Empire Fire and Marine Insurance Company v. Scheibler et al
OPINION MEMORANDUM AND ORDER IT IS HEREBY ORDERED that Defendants' motions to dismiss, [Doc. No.s 11 and 14], are granted. IT IS FURTHER ORDERED that this matter is dismissed. 11 14 Signed by District Judge Henry Edward Autrey on 11/3/16. (CLA)
UNITED STATES DISTRICT COURT
EASTERN DISTRICT OF MISSOURI
EMPIRE FIRE AND MARINE
AMY SCHEIBLER, et al.,
Case No. 4:16CV594 HEA
OPINION, MEMORANDUM AND ORDER
This matter is before the Court on Defendants' Motion to Dismiss, [Doc.
No.’s 11 and 14].1 For the reasons set forth below, the Motions are granted.
Facts and Background
On July 3, 2014, Defendants Scheibler and Jamerson were in an automobile
accident. Scheibler claims Jamerson was at fault for the accident and she sustained
injuries as a result of the accident.
Plaintiff has an Excess Insurance Policy in effect that potentially insured
Jamerson for the bodily injury damages allegedly sustained by Scheibler on July 3,
2014. Plaintiff has sent a denial of insurance coverage to Scheibler.
Doc. No 9, although pending, has been rendered moot by the filing of the Amended Complaint and Defendant
Scheibler’s Motion to Dismiss and/or stay Plaintiff’s First Amended Complaint.
Scheibler and Jamerson entered into an agreement to arbitrate Scheibler’s
claims against Jamerson pursuant to RSMo § 537.065. The arbitration was held on
April 18, 2016. The arbitrator found in favor of Scheibler and against Jamerson.
The Arbitration Award was confirmed by the Circuit Court of Jackson County on
May 6, 2016.
Plaintiff filed this action on April 27, 2016 seeking a declaratory judgment
from this Court that its insurance policy contains valid and enforceable conditions
precedent to coverage; that certain conditions have been breached by Defendant
Jamerson, and that it is relieved of any obligation to defend or indemnify her for
any claims made or suits brought by Defendant Scheibler; and that Defendant
Jamerson and Defendant Scheibler’s actions have deprived Plaintiff of its rights
under Article I §§ 10, 14 and 22A of the Missouri Constitution.
Defendant Scheibler filed an equitable garnishment proceeding against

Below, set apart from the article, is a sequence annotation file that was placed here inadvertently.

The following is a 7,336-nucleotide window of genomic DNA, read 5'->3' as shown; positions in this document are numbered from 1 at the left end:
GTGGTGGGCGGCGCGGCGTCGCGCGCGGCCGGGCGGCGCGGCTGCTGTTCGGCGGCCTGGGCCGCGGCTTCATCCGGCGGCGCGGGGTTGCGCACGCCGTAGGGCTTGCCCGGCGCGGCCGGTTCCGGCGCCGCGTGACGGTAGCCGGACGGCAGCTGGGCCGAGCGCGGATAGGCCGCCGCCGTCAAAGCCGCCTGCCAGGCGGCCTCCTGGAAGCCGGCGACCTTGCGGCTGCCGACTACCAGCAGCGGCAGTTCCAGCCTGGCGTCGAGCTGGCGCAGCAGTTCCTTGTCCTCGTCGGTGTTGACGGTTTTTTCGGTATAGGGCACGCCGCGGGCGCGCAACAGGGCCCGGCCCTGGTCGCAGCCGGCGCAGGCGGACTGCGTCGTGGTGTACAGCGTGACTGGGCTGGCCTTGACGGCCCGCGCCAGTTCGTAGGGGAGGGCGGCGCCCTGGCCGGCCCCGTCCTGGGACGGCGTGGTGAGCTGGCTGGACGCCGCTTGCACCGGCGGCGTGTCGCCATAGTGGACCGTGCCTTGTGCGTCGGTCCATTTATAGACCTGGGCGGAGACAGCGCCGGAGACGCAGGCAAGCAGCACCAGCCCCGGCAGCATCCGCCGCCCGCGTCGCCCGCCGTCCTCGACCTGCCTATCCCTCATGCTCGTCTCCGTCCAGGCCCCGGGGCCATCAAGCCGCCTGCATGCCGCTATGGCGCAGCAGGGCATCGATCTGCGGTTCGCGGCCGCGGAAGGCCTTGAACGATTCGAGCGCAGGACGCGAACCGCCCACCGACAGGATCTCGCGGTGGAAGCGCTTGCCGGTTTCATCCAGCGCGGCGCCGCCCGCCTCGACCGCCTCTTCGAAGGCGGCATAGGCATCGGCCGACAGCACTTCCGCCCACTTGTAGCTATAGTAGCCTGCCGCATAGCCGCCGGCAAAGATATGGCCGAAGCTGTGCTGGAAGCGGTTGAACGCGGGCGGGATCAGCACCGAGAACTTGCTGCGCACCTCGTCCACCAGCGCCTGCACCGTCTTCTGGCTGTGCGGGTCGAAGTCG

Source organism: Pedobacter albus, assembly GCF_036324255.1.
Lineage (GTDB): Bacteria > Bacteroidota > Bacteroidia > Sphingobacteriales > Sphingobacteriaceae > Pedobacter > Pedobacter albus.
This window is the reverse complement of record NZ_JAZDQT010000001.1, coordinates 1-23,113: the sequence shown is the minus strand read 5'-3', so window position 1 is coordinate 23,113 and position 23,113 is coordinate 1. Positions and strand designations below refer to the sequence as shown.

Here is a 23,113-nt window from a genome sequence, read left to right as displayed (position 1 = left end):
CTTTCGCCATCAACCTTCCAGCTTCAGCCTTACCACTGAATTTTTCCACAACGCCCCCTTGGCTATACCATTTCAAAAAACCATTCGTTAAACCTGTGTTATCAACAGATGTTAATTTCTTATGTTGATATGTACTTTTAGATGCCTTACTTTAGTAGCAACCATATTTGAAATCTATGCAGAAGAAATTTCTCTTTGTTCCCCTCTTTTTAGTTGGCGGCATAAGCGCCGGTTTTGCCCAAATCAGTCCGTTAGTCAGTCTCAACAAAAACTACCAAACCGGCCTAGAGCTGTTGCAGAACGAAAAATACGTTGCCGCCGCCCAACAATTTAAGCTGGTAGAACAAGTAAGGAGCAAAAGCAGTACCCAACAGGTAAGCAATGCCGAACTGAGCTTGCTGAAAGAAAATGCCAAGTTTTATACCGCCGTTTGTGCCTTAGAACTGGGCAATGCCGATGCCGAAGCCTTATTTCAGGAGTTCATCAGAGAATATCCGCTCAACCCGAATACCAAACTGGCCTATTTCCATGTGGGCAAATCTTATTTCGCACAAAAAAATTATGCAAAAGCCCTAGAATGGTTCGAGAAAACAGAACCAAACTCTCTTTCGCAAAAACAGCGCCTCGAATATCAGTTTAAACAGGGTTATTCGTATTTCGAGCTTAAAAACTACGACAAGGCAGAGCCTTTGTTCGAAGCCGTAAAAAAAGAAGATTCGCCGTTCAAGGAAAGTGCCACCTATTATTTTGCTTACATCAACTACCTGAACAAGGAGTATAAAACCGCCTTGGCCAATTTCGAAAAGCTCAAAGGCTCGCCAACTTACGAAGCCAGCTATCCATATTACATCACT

Plaintiff Empire and Defendant Jamerson on June 6, 2016 in the Circuit Court of
Jackson County, Missouri on June 6, 2016, Cause Number 1616-CV-13492.
Under the Declaratory Judgment Act, a court “may declare the rights...of any
interested party seeking such declaration.” 28 U.S.C. § 2201(a) (emphasis added).
“[D]istrict courts possess discretion in determining whether and when to entertain
an action under the Declaratory Judgment Act, even when the suit otherwise
satisfies subject matter jurisdictional prerequisites.” Wilton v. Seven Falls Co., 515
U.S. 277, 282 (1995). “The question for a district court presented with a suit under
the Declaratory Judgment Act... is ‘whether the questions in controversy between
the parties to the federal suit, and which are not foreclosed under the applicable
substantive law, can better be settled in the proceeding pending in the state court.’”
Id. (quoting Brillhart v. Excess Ins. Co. of Am., 316 U.S. 491, 495 (1942)). “If a
district court, in the sound exercise of its judgment, determines after a complaint is
filed that a declaratory judgment will serve no useful purpose, it cannot be
incumbent upon that court to proceed to the merits before staying or dismissing the
action.” Id. at 288.
The Eighth Circuit has instructed that a district court's “key consideration...is
‘to ascertain whether the issues in the controversy between the parties to the
federal action...can be better settled by the state court’ in light of the ‘scope and
nature of the pending state court proceeding.’ ” Evanston Ins. Co. v. Johns, 530
F.3d 710, 713 (8th Cir. 2008) (quoting Capitol Indem. Corp. v. Haverfied, 218
F.3d 872, 874 (8th Cir. 2000)). If the issues would be better settled in the state
court proceeding, “the district court must dismiss the federal action because ‘it
would be uneconomical as well as vexatious for a federal court to proceed in a
declaratory judgment suit where another suit is pending in a state court presenting
the same issues, not governed by federal law, between the same parties.’ ” Capitol
Indem., 218 F.3d at 874-75 (quoting Brillhart, 316 U.S. at 495)); see also Evanston
Ins. Co., 530 F.3d at 713.
This case is similar to Capitol Indemnity Corporation v. Haverfield. After
suit was filed against the insureds, Capitol Indemnity filed a declaratory judgment
action in federal court contending the claims against the insureds were excluded